Doug Karr, Northwood Manufacturing’s truck camper expert, completes the Triple-Dog truck camping dare with a weekend camping at Skagit Speedway. Here’s Doug’s report, and his perspectives on a 2019 Arctic Fox 992.
Doug Karr of Northwood Manufacturing has simultaneously accepted the our triple-dog dare and completed the dare. Since there were no rules in the original dare article pertaining to the timing of accepting the dare and completing the dare, it counts!
Doug and his wife, Randi, took a 2019 Arctic Fox 992 to Skagit Speedway for the World of Outlaws Summer Showdown this past Labor Day Weekend. Here is Doug’s dare report, evaluation of Arctic Fox truck campers and personal backstory with RVs and truck campers. Here is the report from Doug Karr:
Northwood Manufacturing Dare Report
Given my life-long personal history and passion for truck campers, the Truck Camper Magazine triple-dog dare really wasn’t a challenge for us. We stay and camp in Arctic Fox and Wolf Creek products all the time.
To date, we have had 28 Northwood demo units that we’ve weekend camped and vacationed in over the years. I seriously doubt anyone in the truck camper industry has camped more in their products.
Above: Doug (top center), his wife, Randi, and friends at the Skagit Speedway
For the dare, our challenge was to see how comfortable can we be with four adults staying in our Arctic Fox 992. We invited our friends to join us for a weekend of dry camping at Skagit Speedway for the World of Outlaws Summer Showdown Weekend.
Because we spend so much time in our product, packing it up and prepping it for the weekend feels like auto-drive. Load the food, water, clothes, outside chairs and trays… and we’re off!
When we arrived at the track, we hadn’t been parked for 10-minutes when two gentlemen walked up and announced, “We just want to check out your new truck and camper”. We laughed, gladly showed them our rig and finished setting up.
Our friends arrived later and another couple we know showed up too. We all had a great barbecue before the race. The propane barbecue hooks up to the outside of the camper – a brilliant design. All six of us sat comfortably outside.
We went to the races, came back and all took showers in the camper to wash the dust and dirt out of our hair (dirt track racing is very dirty) and settled in for the night. We slept in the cabover and our guests slept in the dinette made into a bed.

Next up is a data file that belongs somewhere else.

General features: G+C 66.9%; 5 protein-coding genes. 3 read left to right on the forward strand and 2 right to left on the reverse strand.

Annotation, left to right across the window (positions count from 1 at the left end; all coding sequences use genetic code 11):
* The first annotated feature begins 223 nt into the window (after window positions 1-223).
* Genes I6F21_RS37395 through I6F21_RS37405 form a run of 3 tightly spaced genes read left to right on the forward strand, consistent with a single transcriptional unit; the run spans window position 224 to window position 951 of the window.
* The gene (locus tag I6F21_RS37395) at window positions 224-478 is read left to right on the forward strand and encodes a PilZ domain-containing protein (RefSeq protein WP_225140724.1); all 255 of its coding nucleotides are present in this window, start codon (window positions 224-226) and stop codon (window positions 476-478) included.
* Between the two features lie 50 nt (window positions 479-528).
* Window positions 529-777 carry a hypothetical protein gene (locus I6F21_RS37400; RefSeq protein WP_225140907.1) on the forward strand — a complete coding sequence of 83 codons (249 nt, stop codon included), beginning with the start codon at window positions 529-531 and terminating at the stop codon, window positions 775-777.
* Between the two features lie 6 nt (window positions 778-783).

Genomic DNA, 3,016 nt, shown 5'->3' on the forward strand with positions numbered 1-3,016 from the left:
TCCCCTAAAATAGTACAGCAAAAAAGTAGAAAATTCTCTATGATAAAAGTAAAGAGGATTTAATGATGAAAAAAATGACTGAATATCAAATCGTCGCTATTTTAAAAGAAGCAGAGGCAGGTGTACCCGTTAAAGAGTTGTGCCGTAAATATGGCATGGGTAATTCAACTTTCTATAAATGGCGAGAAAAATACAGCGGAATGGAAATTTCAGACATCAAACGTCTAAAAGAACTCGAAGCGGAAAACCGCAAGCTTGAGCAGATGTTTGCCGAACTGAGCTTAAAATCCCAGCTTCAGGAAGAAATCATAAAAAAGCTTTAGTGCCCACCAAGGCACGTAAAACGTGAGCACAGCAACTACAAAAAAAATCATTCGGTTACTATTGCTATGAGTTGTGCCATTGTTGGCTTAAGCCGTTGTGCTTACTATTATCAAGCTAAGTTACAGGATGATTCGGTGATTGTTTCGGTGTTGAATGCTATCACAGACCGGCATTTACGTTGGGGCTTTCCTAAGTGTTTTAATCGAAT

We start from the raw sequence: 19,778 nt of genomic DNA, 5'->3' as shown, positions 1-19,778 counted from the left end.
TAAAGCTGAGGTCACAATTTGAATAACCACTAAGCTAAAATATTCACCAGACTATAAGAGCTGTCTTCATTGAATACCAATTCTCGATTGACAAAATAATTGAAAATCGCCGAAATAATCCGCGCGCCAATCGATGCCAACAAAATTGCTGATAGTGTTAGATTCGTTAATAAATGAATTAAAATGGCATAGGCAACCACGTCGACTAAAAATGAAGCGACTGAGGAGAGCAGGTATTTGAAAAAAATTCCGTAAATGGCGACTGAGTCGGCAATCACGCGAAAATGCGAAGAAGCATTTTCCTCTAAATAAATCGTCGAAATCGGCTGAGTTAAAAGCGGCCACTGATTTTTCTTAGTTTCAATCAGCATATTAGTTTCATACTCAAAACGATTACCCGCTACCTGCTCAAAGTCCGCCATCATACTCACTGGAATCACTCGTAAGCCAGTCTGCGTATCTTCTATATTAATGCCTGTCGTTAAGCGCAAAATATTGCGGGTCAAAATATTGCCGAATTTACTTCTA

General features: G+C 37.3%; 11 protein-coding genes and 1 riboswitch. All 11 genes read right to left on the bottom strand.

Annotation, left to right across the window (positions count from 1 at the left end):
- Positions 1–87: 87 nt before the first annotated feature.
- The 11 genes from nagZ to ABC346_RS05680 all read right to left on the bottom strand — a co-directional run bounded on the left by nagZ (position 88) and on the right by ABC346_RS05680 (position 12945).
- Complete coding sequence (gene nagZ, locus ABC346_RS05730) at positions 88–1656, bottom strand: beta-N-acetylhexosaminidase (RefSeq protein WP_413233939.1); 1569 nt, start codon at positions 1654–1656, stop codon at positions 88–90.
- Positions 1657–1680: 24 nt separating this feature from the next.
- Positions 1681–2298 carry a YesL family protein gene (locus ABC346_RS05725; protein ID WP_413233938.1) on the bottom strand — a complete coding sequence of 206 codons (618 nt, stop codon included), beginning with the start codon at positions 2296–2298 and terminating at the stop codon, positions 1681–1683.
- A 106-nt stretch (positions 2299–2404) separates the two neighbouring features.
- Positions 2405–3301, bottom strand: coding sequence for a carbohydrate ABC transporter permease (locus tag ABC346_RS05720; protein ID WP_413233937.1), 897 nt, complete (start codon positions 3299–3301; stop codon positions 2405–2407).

On the morning of day two, the generator was everyone’s best friend providing power for coffee and breakfast sandwiches. We all took turns getting ready for the day and the next two days were more of the same with everyone enjoying the time together.
The generator and solar panel kept up the batteries really well. Even after four adults used the camper, we still had about 25-percent left in the fresh tank, 30-percent capacity left in the black tank, and 15-percent remaining in the grey tank.
Doug Karr’s Evaluation of the Arctic Fox Campers
Without knowing it, I have been taking the Truck Camper Magazine dare for decades; camping in current Northwood products, finding things that needed to be improved, and working with our team to make those improvements happen.
The arched ceilings in Arctic Fox truck campers are probably the biggest change we made from my camping experience.
I’m tall so I needed more headroom. In the 1960s, Avion, Silver Streak and Chinook truck campers had arched ceilings. I went to Lonnie, our Production Manager, and said, “Can you make this work?” He said, “Yeah”.
We started with arched ceilings in our Arctic Fox travel trailers. That was successful, so we added arched ceilings to our truck campers.
It takes a little more time to build the arched ceilings and adds a little more weight, but it’s well worth it. The insulation in our arched ceilings is great. The water run-off from rain is insane. And you get the extra interior height for taller people, like me.
Another recent result of my camping experiences and improving Arctic Fox truck campers is the new television. There was a 19-inch television in the previous Arctic Fox I was using. The 19-inch was okay in the cabover, but you needed binoculars to see it from the dinette.
I wanted to get a 32-inch television and luckily Jensen makes one. To accommodate the larger television, we changed the upper cabinet in the Arctic Fox 811, 990, 1140 and 1150 to be cut at an angle. If you are laying in the cabover bed, the 32-inch television looks like a 60-inch television because you are so close to it. It’s easier on your eyes, too.
The big stainless steel sink is also a change we made. The split sink was easy to scratch because it was acrylic and hard to clean. If you put in a plate, it half stuck out. I’ve never washed and dried on one side or the other.
With the new sink, everything fits in nicely. With a big sink you can clean about anything in it. I just looked at the kitchen sink at my house and realized we could have that in the campers too.
Sometimes it’s the little things.
I was in a campground and, seeing that I had an Arctic Fox, a customer with an Arctic Fox came up to me to point out a problem. I went in his camper and he played the music for me. Then, he ran the air conditioner and speakers at the same time and we could only hear the music from one side. After that, we moved the speakers to the dinette.
One night I was laying in bed and turned on the reading light and it was like a spotlight. Now we have rope lights for ambient light. They are much better.
I have lots of stories of camping experiences with Northwood products that have resulted in improvements. As a result of my constant camping experience, and listening to our customers in the field, we continually make changes.
The Arctic Fox 992 is a comfortable home base away from home. We love our time “glamping” and will continue to enjoy our Arctic Fox well into the future!
Doug’s History With Truck Campers